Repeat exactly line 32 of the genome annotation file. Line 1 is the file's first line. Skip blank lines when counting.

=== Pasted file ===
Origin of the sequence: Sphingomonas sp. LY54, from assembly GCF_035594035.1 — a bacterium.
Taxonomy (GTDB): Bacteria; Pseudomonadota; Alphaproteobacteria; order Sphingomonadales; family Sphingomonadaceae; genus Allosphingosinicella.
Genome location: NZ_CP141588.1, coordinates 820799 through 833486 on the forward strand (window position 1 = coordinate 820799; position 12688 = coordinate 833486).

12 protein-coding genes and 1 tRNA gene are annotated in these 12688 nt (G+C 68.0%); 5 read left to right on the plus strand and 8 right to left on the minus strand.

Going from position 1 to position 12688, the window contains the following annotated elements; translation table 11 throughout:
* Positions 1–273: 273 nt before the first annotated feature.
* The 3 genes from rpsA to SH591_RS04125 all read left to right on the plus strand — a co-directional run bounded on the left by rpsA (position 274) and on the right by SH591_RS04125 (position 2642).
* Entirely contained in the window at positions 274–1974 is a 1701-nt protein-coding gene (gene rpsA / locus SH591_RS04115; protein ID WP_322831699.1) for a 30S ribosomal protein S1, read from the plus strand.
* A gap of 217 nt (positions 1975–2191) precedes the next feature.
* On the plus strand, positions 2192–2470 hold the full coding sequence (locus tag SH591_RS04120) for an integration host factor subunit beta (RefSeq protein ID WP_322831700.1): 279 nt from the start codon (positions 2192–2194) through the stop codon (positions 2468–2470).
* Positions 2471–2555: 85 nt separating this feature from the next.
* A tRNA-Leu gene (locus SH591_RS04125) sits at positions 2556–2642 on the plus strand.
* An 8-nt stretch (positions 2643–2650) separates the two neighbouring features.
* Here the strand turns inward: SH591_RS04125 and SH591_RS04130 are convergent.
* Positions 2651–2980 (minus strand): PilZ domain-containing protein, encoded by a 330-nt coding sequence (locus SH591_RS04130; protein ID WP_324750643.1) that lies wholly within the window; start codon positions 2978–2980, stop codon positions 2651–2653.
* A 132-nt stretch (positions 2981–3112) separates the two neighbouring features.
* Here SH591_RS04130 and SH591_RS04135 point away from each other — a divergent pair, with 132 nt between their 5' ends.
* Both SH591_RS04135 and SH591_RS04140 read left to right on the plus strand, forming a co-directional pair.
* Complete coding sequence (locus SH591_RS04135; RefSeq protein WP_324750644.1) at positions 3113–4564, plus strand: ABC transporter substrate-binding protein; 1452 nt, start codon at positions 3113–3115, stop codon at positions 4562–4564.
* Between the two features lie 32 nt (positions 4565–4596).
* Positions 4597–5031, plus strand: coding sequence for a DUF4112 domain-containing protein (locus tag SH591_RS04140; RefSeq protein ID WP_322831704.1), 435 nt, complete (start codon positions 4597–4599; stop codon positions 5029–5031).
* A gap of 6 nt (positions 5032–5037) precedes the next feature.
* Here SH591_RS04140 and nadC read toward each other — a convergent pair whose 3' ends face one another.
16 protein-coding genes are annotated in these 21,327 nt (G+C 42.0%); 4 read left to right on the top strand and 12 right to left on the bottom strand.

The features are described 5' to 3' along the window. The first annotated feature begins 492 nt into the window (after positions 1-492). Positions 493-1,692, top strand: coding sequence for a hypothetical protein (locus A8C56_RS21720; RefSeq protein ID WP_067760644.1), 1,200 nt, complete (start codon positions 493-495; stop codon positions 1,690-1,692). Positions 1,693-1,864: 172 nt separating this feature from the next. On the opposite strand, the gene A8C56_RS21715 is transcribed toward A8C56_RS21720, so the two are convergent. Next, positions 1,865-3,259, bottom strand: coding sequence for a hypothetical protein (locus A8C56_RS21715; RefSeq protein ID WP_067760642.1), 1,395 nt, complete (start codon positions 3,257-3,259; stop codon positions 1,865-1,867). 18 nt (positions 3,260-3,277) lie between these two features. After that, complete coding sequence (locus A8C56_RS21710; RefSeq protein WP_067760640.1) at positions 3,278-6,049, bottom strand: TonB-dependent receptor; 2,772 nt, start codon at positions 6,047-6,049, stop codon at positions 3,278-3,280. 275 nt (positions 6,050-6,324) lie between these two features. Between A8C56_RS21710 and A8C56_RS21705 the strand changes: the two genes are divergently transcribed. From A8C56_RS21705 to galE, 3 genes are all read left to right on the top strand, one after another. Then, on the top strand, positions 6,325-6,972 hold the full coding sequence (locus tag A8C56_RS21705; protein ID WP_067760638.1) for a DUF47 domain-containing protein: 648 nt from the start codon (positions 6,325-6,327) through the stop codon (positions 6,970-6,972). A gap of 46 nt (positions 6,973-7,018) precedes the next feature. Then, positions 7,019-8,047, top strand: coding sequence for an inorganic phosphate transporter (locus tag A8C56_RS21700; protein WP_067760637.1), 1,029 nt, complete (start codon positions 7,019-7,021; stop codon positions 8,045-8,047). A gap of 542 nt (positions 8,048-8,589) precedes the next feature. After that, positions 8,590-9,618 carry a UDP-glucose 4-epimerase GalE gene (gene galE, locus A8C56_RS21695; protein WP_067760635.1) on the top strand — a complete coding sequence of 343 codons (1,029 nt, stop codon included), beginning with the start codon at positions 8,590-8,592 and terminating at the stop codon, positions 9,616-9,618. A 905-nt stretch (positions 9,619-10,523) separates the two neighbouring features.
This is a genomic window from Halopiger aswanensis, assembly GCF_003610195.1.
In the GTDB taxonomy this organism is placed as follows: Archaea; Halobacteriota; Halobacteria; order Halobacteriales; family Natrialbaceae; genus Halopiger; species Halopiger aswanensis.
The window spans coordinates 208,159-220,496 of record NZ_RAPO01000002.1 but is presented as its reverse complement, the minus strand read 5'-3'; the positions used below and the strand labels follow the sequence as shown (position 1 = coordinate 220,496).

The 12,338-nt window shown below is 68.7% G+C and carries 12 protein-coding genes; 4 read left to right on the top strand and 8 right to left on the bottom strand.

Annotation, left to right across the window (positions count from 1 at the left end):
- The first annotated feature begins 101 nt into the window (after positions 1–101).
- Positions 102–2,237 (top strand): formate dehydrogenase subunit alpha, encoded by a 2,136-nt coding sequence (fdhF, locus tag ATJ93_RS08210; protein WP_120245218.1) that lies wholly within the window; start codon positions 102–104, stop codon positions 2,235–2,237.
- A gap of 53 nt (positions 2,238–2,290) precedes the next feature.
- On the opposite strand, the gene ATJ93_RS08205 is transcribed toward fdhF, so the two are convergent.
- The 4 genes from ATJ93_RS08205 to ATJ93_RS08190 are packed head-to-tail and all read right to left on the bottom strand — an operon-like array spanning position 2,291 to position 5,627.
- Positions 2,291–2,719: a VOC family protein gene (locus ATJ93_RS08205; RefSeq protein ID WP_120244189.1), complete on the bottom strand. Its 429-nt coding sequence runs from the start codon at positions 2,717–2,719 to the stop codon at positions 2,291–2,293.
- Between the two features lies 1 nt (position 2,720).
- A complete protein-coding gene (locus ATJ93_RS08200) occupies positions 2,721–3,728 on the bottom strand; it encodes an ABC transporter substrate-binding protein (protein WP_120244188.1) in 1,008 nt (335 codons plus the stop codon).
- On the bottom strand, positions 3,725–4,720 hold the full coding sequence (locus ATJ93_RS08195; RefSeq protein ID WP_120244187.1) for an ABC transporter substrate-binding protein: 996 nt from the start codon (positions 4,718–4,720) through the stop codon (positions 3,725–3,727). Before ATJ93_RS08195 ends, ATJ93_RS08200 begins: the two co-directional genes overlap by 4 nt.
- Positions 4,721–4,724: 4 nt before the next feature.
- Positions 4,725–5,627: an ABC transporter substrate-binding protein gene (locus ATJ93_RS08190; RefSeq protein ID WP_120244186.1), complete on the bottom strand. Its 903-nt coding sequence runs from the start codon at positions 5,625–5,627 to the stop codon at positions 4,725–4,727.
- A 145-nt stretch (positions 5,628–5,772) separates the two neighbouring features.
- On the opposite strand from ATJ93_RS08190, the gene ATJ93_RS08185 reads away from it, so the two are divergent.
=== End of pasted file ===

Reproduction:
- Positions 102–2,237 (top strand): formate dehydrogenase subunit alpha, encoded by a 2,136-nt coding sequence (fdhF, locus tag ATJ93_RS08210; protein WP_120245218.1) that lies wholly within the window; start codon positions 102–104, stop codon positions 2,235–2,237.